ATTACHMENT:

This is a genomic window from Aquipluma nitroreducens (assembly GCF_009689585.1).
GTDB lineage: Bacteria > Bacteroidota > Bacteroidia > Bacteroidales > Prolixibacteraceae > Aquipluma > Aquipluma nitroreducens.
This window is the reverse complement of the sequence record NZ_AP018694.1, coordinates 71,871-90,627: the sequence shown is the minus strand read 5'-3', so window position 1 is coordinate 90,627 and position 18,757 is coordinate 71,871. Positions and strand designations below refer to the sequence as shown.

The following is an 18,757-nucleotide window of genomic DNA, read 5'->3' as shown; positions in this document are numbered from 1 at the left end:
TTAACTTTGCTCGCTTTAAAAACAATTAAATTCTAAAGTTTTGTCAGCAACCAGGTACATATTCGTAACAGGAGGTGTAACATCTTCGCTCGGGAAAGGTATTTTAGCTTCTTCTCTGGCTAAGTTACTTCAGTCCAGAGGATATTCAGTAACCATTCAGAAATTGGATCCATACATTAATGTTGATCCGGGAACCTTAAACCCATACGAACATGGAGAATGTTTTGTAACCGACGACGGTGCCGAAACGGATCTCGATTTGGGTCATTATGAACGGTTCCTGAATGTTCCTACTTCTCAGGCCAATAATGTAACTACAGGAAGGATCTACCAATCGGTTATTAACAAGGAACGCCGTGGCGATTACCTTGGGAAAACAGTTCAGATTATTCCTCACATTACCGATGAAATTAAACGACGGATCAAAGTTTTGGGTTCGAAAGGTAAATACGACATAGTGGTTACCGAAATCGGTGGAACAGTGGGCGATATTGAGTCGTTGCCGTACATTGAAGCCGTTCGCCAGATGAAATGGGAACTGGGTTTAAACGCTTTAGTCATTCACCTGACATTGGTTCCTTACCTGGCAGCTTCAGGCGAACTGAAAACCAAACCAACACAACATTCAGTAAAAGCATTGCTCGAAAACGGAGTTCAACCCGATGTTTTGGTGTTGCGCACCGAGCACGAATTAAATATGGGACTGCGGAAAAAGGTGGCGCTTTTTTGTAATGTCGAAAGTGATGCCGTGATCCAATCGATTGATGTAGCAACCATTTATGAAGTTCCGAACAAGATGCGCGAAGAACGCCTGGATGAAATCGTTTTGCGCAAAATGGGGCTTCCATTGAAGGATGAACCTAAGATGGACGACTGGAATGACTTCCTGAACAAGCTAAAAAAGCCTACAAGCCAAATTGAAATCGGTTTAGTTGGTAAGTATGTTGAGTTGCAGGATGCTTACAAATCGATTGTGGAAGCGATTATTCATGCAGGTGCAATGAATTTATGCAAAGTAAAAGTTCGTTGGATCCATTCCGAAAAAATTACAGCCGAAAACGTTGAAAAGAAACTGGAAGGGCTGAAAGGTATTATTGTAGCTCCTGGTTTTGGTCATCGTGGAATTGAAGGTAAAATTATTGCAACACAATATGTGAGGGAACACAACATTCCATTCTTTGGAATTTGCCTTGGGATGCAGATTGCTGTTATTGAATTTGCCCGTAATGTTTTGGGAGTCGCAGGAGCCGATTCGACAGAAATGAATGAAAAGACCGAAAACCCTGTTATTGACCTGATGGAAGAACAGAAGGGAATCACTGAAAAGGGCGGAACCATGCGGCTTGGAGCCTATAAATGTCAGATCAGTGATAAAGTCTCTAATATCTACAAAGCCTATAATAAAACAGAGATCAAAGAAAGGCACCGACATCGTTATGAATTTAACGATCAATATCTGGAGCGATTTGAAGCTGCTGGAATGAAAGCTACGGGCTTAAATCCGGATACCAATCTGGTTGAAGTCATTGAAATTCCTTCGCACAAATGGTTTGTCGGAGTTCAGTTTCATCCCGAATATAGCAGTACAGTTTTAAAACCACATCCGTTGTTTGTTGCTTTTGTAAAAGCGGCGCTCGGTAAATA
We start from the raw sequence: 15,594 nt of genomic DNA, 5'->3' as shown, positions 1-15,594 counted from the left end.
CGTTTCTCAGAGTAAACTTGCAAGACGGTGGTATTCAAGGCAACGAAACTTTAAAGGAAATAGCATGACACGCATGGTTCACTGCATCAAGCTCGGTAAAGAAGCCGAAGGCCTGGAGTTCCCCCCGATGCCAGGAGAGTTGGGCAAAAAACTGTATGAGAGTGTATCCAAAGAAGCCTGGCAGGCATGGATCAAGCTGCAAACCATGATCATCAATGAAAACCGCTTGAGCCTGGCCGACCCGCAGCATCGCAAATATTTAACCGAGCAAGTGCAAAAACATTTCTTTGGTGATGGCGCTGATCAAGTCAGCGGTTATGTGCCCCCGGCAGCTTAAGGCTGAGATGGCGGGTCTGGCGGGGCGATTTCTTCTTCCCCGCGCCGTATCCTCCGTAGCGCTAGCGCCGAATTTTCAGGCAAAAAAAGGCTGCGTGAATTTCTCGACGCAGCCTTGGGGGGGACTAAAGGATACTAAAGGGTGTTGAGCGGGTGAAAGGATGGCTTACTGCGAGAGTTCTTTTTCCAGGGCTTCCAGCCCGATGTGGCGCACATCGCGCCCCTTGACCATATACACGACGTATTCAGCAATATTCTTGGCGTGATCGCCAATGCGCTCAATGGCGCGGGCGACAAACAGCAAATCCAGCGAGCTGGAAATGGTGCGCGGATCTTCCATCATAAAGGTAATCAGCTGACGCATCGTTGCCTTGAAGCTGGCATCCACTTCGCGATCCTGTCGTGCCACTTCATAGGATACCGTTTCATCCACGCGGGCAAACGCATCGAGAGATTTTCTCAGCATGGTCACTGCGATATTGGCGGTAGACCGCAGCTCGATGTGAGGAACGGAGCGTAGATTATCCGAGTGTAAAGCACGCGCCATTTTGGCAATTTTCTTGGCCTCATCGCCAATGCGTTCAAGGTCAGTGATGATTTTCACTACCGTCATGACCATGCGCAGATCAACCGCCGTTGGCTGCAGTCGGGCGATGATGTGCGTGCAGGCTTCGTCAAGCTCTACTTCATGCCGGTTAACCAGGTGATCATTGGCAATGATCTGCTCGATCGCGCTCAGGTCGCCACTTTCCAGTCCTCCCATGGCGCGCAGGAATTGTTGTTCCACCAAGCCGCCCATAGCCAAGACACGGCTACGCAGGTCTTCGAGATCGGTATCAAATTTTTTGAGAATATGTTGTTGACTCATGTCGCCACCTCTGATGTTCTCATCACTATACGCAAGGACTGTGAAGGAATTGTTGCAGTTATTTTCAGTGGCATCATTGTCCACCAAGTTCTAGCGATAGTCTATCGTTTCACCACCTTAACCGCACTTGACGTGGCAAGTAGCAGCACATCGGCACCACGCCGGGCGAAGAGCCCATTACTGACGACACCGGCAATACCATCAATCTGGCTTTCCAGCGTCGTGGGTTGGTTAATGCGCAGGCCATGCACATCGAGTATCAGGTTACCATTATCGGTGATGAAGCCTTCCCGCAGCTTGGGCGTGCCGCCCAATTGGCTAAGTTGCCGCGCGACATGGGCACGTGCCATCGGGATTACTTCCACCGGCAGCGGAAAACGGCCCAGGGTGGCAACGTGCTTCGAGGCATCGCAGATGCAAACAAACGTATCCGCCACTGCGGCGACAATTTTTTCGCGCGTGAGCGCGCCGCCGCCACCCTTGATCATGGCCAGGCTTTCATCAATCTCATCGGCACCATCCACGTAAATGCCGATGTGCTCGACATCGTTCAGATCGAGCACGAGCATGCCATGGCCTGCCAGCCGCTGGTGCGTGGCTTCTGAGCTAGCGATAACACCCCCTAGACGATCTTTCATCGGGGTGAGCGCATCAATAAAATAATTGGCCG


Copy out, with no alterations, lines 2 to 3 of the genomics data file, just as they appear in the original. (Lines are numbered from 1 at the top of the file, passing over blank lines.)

GTDB lineage: Bacteria > Bacteroidota > Bacteroidia > Bacteroidales > Prolixibacteraceae > Aquipluma > Aquipluma nitroreducens.
This window is the reverse complement of the sequence record NZ_AP018694.1, coordinates 71,871-90,627: the sequence shown is the minus strand read 5'-3', so window position 1 is coordinate 90,627 and position 18,757 is coordinate 71,871. Positions and strand designations below refer to the sequence as shown.